Kibitzer

Host a game night for friends and you might learn who is the kibitzer in your group … gulp. (We hope it’s not you.)

“A Waterloo” by Cassius Marcellus Coolidge, circa 1906, via Wikimedia Commons

noun, informal.

A spectator at a card game who looks at the players’ cards over their shoulders.

One who gives unsolicited, unappreciated advice and opinions.

A person who jokes, chitchats, or makes wisecracks, especially while others are trying to work or to discuss something serious.

Origin of kibitzer

1925-1930

From the Yiddish, dating back to 1925-30

Synonyms: meddler, busybody, snoop.

I don’t mind admitting that a good kibitzer has 20-20 hindsight.” – Alfked Sheinwold

“I’m a kibitzer with a broad portfolio.” – David Axelrod

“Victory has 1,000 fathers. Defeat has 1,000 kibitzers.” – Jeff Greenfield

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Yoisho

When was the last time you ‘yoisho’ed? I’m betting it was more recently than you think.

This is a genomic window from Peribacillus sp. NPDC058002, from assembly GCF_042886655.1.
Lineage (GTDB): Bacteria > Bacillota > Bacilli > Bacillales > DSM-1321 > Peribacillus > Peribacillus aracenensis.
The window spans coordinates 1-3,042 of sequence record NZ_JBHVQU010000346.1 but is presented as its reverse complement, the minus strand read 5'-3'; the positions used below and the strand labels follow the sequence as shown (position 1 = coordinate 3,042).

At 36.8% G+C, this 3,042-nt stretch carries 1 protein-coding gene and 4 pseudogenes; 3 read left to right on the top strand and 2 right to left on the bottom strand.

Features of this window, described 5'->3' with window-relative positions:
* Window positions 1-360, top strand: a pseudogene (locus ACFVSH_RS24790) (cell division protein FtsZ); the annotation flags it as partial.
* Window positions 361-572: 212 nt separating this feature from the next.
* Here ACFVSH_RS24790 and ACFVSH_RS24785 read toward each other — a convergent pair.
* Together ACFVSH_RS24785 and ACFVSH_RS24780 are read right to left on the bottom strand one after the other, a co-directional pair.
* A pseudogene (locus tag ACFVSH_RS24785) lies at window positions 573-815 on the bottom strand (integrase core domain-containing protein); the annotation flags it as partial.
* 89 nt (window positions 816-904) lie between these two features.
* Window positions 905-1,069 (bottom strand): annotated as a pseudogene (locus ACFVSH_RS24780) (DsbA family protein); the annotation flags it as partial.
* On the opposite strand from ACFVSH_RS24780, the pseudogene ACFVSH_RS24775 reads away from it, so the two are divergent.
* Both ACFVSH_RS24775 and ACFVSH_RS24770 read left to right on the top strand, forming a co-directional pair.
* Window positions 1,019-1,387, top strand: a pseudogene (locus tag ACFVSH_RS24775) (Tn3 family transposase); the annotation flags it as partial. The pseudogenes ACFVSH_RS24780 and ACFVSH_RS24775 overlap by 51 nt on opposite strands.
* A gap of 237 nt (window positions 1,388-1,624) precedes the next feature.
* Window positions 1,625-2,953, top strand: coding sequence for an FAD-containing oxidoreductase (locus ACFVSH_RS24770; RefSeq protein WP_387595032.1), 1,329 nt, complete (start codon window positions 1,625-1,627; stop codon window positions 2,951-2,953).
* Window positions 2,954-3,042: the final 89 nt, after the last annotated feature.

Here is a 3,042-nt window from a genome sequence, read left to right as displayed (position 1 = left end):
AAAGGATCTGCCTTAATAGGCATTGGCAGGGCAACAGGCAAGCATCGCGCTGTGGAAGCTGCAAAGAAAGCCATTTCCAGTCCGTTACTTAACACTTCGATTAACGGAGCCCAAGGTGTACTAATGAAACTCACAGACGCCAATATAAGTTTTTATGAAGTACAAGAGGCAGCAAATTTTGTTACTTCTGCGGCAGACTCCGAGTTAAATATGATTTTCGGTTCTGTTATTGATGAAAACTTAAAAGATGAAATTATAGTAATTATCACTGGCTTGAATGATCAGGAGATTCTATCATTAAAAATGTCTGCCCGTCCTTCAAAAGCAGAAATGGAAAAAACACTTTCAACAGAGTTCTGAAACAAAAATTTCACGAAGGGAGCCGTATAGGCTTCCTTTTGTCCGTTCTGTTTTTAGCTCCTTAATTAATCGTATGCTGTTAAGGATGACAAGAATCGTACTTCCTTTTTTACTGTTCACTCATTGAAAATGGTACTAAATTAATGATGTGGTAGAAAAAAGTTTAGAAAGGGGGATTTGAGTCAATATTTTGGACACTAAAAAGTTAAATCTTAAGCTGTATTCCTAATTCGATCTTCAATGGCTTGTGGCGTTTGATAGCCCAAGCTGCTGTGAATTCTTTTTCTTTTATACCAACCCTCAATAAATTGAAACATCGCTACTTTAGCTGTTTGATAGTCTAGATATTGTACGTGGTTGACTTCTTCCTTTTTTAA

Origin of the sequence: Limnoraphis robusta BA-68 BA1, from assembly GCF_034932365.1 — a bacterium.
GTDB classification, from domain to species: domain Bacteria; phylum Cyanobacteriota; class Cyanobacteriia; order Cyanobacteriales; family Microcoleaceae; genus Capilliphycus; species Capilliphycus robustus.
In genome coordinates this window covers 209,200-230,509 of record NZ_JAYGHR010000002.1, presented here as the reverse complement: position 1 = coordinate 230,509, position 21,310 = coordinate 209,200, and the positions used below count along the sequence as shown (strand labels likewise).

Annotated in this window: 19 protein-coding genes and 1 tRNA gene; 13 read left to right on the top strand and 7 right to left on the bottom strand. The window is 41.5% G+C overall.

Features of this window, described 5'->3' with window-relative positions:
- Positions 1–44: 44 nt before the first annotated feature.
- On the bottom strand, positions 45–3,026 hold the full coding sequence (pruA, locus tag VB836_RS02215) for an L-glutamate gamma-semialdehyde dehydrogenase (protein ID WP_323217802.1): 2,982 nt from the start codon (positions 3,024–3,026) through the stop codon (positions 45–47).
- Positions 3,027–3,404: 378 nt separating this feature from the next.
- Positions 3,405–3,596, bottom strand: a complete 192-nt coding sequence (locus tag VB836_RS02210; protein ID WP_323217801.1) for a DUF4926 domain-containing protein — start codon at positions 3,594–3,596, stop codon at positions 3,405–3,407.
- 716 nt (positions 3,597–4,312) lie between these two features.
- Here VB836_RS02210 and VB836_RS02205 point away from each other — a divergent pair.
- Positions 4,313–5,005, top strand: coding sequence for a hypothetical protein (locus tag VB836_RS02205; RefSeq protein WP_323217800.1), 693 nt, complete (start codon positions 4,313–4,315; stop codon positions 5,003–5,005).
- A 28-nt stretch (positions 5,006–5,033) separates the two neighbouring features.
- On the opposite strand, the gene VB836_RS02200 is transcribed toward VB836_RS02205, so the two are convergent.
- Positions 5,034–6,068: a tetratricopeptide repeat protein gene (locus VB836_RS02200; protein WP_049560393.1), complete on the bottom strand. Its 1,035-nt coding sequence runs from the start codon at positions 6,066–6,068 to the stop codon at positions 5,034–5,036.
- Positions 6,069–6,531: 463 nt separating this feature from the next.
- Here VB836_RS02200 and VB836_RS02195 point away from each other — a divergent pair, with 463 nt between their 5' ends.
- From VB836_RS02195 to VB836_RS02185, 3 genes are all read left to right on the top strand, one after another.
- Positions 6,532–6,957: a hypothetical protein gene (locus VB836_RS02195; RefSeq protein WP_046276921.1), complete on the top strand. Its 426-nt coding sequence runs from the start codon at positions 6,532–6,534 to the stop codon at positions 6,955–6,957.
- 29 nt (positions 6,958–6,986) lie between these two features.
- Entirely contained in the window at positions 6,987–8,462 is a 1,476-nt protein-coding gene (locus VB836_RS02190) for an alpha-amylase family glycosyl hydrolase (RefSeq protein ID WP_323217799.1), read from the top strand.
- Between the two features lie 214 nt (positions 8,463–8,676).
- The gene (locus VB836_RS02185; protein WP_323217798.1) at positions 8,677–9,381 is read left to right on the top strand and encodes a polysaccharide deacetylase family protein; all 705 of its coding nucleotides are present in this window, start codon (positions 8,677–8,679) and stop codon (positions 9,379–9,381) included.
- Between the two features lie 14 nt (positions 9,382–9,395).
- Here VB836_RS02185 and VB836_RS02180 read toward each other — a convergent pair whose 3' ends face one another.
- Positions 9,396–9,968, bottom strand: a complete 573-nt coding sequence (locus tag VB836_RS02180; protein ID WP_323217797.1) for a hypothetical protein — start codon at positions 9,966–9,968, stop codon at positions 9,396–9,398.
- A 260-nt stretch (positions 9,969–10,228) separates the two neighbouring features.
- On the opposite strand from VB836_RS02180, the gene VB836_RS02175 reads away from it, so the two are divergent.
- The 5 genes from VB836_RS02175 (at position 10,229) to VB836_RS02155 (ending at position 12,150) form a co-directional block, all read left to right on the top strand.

Like at the top of a mountain after a long hike, on a bed of clover. Or at the end of a work week that just felt like it would never end. Accountants experience it every April 16th, when tax season finally wraps up. Definitely, Santa Claus has his yoisho moments on each and every December 26th.

Yoisho

(phr.) A Japanese expression used when flopping onto a chair or bed or floor, usually after a hard day’s work, combined with a grunt or loud exhale.

Photo by unknown photographer via Wikimedia Commons.

It’s one of those nifty words that isn’t easily translated into English, but apparently, some Google-translated documents and/or books that have been translated into or from Japanese will translate our expression ‘sheesh!’ into ‘yoisho!’

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